Rapivab has a demonstrated safety profile in pediatric patients1
The safety and effectiveness of Rapivab for the treatment of influenza has been established in pediatric patients aged 2 years and older.
The primary endpoint was safety as measured by adverse events, laboratory analysis, vital signs, and physical exams.
- Safety was assessed in 110 pediatric patients ages 2 to 17 years with acute uncomplicated influenza who received a single dose of Rapivab (n = 88) within 48 hours of symptom onset or 5 days of treatment with oseltamivir (n = 22)
- Safety profile of Rapivab in pediatric patients was generally similar to that observed in adults
- Specific adverse reactions reported in pediatric subjects treated with Rapivab (occurring in >2% of subjects) and not reported in adults included vomiting (3% vs 9% for oseltamivir), fever (2% vs 0% for oseltamivir), and tympanic membrane erythema (2% vs 0% for oseltamivir)a
a The only clinically significant laboratory abnormality occurring in ≥2% of pediatric subjects treated with Rapivab was proteinuria by dipstick analysis (3% vs 0% for oseltamivir).
Safety Trial Design
The safety and effectiveness in pediatric patients was established in a randomized, active-controlled study in subjects with acute uncomplicated influenza who reported onset of symptoms within 48 hours. Patients were randomized to receive Rapivab (n = 88) 600 mg (13-17 years of age) and Rapivab 12 mg/kg up to a maximum dose of 600 mg (2-12 years of age), or oral oseltamivir twice a day for 5 days (n = 22). All enrolled subjects were allowed to take fever-reducing medications. Eligible patients had a fever ≥37.8°C (oral) with at least one respiratory symptom (cough or rhinitis) or a positive influenza rapid antigen test.1
Median time to resolution of flu symptoms and fever in pediatric patients aged 2 years and older who received a single dose of Rapivab1,b
Clinical Study Design
Study design in pediatric patient population1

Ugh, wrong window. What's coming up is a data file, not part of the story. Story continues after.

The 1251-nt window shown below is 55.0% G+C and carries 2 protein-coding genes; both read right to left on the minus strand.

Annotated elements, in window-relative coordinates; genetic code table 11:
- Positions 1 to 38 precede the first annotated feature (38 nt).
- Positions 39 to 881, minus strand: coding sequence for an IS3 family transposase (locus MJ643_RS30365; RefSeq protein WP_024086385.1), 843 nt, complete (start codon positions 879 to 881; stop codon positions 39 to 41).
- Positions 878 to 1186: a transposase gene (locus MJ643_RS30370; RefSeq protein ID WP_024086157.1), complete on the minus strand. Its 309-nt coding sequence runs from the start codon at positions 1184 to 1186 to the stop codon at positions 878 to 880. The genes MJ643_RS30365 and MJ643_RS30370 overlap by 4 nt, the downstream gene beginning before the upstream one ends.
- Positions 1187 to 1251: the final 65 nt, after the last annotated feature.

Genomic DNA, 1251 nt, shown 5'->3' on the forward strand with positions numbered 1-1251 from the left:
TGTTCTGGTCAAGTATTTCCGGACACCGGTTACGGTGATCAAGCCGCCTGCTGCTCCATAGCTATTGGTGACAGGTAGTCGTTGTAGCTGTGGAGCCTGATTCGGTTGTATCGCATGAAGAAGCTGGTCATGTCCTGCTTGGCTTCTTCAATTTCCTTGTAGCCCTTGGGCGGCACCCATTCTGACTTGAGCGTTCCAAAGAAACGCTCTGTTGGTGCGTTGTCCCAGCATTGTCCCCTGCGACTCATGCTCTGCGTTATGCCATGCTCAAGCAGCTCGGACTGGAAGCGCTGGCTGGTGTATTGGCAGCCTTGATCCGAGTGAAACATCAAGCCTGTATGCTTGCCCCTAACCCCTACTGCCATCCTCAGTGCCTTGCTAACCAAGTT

A randomized, multicenter, open-label, active-controlled trial was performed to evaluate the safety, pharmacokinetics and efficacy of a single intravenous dose of Rapivab administered for a minimum of 15 minutes in subjects 2 to 17 years of age (n = 88) with acute uncomplicated influenza who had fever greater than or equal to 37.8°C (oral) with at least one respiratory symptom (cough or rhinitis) or a positive influenza rapid antigen test. Study treatment was started within 48 hours of onset of symptoms. Subjects were randomized to receive Rapivab 600 mg (13 to 17 years of age), Rapivab 12 mg/kg up to a maximum dose of 600 mg (2 to 12 years of age), or oral oseltamivir BID for 5 days. In addition, all enrolled subjects were allowed to take fever-reducing medications.
The overall efficacy population, consisting of subjects with confirmed influenza and administered study drug, totaled 84 subjects. Among the 69 subjects treated with Rapivab, the median age was 7.9 years; 55% were male; 58% were infected with influenza A virus, 36% were infected with influenza B virus, and 6% were co-infected with influenza A and B viruses.
The primary endpoint was the safety of peramivir compared to oseltamivir as measured by adverse events, laboratory analysis, vital signs and physical exams. Secondary endpoints included efficacy outcomes such as time to resolution of influenza symptoms and time to resolution of fever; however, the trial was not powered to detect statistically significant differences in these secondary endpoints. Subjects receiving Rapivab experienced a median time to alleviation of their combined influenza symptoms of 79 hours (interquartile range: 34-122 hours). The median time to recovery to normal temperature (less than 37°C) was 40 hours (interquartile range:19-68 hours).1